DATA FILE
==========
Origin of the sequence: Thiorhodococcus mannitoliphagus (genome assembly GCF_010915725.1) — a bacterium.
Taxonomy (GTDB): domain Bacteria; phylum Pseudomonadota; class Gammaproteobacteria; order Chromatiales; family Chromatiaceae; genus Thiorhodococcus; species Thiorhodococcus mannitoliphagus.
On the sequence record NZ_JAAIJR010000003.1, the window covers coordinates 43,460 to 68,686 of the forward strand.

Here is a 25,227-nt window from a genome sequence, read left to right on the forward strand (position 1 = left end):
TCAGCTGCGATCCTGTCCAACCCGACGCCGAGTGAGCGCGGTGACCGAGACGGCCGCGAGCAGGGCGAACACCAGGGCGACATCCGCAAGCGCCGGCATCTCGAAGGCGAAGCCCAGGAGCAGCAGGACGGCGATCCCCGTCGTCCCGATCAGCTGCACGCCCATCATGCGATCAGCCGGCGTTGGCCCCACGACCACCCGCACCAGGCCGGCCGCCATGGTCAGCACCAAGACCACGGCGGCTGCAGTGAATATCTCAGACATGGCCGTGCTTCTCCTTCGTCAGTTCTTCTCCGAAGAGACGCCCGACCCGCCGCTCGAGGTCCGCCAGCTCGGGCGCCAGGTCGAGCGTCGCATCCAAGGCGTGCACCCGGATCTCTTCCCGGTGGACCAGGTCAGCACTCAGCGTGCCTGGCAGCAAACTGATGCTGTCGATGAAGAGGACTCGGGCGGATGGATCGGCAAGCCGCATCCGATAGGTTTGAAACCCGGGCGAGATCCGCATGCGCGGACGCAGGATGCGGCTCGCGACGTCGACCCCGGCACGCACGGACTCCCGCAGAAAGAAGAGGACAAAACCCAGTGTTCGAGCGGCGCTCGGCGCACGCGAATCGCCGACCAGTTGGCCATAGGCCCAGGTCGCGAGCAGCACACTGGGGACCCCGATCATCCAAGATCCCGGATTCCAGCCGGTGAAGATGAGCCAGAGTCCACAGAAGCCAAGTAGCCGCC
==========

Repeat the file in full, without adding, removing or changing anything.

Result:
Origin of the sequence: Thiorhodococcus mannitoliphagus (genome assembly GCF_010915725.1) — a bacterium.
Taxonomy (GTDB): domain Bacteria; phylum Pseudomonadota; class Gammaproteobacteria; order Chromatiales; family Chromatiaceae; genus Thiorhodococcus; species Thiorhodococcus mannitoliphagus.
On the sequence record NZ_JAAIJR010000003.1, the window covers coordinates 43,460 to 68,686 of the forward strand.

Here is a 25,227-nt window from a genome sequence, read left to right on the forward strand (position 1 = left end):
TCAGCTGCGATCCTGTCCAACCCGACGCCGAGTGAGCGCGGTGACCGAGACGGCCGCGAGCAGGGCGAACACCAGGGCGACATCCGCAAGCGCCGGCATCTCGAAGGCGAAGCCCAGGAGCAGCAGGACGGCGATCCCCGTCGTCCCGATCAGCTGCACGCCCATCATGCGATCAGCCGGCGTTGGCCCCACGACCACCCGCACCAGGCCGGCCGCCATGGTCAGCACCAAGACCACGGCGGCTGCAGTGAATATCTCAGACATGGCCGTGCTTCTCCTTCGTCAGTTCTTCTCCGAAGAGACGCCCGACCCGCCGCTCGAGGTCCGCCAGCTCGGGCGCCAGGTCGAGCGTCGCATCCAAGGCGTGCACCCGGATCTCTTCCCGGTGGACCAGGTCAGCACTCAGCGTGCCTGGCAGCAAACTGATGCTGTCGATGAAGAGGACTCGGGCGGATGGATCGGCAAGCCGCATCCGATAGGTTTGAAACCCGGGCGAGATCCGCATGCGCGGACGCAGGATGCGGCTCGCGACGTCGACCCCGGCACGCACGGACTCCCGCAGAAAGAAGAGGACAAAACCCAGTGTTCGAGCGGCGCTCGGCGCACGCGAATCGCCGACCAGTTGGCCATAGGCCCAGGTCGCGAGCAGCACACTGGGGACCCCGATCATCCAAGATCCCGGATTCCAGCCGGTGAAGATGAGCCAGAGTCCACAGAAGCCAAGTAGCCGCC